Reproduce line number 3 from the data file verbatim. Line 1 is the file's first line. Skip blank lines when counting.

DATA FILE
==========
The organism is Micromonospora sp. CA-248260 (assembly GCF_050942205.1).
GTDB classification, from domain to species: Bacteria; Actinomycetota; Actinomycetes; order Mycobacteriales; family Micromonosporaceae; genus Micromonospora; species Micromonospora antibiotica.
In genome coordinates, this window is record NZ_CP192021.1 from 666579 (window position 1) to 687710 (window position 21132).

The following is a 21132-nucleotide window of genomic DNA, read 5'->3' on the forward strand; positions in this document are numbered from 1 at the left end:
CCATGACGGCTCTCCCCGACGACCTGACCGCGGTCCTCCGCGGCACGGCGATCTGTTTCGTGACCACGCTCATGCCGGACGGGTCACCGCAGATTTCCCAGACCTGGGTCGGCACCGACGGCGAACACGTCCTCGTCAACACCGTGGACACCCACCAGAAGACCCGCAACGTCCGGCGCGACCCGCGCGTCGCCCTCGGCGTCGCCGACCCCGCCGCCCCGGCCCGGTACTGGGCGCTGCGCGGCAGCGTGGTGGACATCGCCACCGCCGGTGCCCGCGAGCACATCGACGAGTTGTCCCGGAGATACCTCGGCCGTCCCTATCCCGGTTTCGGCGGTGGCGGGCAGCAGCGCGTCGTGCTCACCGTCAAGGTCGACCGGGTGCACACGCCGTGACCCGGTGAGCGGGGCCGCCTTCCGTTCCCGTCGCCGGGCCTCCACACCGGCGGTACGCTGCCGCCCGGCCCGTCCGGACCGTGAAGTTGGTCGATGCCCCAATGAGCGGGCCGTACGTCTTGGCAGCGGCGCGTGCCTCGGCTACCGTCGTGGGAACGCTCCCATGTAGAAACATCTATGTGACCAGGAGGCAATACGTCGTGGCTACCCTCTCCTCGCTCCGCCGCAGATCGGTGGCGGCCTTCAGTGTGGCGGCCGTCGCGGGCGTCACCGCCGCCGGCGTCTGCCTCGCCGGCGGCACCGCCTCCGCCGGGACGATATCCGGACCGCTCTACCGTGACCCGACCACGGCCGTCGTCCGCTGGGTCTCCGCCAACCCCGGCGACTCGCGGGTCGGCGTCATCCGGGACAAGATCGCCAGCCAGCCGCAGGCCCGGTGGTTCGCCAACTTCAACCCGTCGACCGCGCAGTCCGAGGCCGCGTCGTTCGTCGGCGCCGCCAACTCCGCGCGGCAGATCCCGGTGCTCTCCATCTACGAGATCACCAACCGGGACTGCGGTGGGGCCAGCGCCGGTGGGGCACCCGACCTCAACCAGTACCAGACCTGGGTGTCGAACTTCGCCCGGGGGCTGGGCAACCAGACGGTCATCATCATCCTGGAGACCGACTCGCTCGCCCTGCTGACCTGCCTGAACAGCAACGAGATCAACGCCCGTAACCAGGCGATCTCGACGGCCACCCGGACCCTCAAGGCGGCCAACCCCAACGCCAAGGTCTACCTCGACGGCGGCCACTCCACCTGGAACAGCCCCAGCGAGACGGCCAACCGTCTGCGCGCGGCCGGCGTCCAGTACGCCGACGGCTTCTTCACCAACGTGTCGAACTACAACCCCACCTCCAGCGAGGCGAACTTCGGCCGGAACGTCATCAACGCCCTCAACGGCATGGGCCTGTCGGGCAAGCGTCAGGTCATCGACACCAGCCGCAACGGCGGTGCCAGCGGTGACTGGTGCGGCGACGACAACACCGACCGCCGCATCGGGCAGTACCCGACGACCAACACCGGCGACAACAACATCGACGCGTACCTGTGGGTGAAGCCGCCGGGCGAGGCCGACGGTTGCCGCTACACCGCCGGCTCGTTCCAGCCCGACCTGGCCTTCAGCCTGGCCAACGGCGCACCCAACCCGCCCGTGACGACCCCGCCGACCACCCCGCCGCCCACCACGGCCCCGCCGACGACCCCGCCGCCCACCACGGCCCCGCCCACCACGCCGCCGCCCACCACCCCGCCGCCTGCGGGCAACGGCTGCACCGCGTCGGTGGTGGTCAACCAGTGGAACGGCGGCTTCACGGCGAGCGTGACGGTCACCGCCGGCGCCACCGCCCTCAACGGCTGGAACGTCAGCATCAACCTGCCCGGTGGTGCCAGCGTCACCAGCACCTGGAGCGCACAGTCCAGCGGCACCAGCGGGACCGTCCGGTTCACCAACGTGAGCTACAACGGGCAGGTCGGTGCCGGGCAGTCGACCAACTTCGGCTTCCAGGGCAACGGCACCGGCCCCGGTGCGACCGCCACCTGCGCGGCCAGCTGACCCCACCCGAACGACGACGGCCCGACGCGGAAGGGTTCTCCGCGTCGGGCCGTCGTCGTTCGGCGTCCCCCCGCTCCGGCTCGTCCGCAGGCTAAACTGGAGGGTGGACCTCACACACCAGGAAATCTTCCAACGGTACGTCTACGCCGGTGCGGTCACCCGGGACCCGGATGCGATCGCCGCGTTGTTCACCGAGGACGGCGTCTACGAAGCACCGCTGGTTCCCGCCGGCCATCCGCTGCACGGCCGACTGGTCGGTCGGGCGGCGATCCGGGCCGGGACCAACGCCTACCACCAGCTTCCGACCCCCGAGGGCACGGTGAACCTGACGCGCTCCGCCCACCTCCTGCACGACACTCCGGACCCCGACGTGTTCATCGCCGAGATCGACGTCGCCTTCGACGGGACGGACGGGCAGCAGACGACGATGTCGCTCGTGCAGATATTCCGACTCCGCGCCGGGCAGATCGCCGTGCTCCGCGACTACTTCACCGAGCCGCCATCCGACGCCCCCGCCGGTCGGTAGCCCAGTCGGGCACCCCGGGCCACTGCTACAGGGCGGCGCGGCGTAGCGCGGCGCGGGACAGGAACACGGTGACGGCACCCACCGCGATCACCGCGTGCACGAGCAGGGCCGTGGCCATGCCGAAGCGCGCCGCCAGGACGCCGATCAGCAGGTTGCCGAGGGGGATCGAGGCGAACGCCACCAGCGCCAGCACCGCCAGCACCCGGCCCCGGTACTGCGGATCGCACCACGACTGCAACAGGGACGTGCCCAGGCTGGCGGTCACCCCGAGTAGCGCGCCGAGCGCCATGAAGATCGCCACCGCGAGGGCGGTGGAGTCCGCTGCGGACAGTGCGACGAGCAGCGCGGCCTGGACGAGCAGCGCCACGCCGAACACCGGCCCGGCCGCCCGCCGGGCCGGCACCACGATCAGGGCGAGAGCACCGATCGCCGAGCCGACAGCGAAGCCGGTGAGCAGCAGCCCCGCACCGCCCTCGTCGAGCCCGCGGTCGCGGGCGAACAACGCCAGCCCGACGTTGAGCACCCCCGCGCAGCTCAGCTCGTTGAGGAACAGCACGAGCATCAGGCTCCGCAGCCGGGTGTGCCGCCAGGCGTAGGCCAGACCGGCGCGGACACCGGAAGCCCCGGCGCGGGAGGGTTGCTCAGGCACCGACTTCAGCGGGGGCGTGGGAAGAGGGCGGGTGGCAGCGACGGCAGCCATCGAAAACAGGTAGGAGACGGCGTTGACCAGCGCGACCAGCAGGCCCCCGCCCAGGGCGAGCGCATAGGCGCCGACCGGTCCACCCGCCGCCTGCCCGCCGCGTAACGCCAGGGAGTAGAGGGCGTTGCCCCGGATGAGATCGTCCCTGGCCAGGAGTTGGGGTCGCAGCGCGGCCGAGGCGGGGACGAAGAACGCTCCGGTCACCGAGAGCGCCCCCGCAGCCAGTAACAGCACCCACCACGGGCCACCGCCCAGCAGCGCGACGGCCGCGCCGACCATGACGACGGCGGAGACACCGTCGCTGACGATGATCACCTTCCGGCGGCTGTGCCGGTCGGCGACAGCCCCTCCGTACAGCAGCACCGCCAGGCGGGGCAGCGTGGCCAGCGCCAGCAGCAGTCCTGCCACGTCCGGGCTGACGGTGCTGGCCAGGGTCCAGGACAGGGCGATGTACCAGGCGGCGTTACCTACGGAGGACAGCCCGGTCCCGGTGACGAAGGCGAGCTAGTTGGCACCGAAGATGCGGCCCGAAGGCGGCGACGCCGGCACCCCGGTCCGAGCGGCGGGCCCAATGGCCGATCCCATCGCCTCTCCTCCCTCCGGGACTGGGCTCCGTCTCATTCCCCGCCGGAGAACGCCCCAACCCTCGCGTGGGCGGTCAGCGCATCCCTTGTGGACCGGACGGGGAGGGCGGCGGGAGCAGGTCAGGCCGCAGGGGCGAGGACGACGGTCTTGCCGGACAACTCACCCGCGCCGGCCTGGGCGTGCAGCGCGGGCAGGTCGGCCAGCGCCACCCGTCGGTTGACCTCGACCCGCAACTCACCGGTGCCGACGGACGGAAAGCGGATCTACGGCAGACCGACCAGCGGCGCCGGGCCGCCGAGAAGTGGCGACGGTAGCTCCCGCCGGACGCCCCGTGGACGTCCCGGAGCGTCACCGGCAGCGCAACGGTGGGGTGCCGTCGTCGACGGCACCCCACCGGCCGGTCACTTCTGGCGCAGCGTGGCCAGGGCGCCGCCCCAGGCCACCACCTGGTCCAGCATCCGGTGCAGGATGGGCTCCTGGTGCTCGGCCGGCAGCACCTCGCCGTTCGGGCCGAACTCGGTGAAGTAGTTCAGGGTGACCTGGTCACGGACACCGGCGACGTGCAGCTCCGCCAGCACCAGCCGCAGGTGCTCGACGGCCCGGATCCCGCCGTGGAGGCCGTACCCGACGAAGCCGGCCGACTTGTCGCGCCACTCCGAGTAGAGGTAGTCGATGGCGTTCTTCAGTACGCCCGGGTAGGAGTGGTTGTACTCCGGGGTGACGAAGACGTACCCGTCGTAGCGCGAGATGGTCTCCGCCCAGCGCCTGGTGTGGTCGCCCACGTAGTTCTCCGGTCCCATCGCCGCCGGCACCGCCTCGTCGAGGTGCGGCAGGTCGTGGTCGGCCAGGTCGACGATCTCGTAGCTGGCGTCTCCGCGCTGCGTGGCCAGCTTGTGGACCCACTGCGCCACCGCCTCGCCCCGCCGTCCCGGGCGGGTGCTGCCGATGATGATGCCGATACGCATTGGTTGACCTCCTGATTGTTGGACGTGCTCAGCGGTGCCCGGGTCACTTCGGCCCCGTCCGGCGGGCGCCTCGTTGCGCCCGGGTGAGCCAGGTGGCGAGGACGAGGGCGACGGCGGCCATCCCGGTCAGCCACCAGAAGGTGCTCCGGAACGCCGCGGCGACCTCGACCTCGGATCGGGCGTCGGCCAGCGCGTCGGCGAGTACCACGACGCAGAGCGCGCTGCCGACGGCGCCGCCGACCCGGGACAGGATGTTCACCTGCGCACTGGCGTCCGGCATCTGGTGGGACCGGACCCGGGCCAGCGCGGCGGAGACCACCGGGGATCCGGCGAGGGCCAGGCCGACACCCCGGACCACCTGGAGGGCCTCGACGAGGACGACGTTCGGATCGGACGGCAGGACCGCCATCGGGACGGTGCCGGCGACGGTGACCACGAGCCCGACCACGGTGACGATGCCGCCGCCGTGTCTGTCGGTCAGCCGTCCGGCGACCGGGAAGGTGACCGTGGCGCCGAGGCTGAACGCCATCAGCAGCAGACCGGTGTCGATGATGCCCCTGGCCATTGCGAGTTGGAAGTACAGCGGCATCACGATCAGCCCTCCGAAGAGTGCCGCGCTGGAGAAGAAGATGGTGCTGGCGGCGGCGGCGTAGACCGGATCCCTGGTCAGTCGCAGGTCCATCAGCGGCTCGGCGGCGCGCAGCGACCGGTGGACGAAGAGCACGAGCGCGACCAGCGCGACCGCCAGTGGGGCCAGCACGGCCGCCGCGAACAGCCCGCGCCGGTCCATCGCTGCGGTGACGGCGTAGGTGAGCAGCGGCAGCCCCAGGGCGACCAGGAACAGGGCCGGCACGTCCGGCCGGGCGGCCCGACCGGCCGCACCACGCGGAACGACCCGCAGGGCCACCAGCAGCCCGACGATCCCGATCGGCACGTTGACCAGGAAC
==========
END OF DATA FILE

In genome coordinates, this window is record NZ_CP192021.1 from 666579 (window position 1) to 687710 (window position 21132).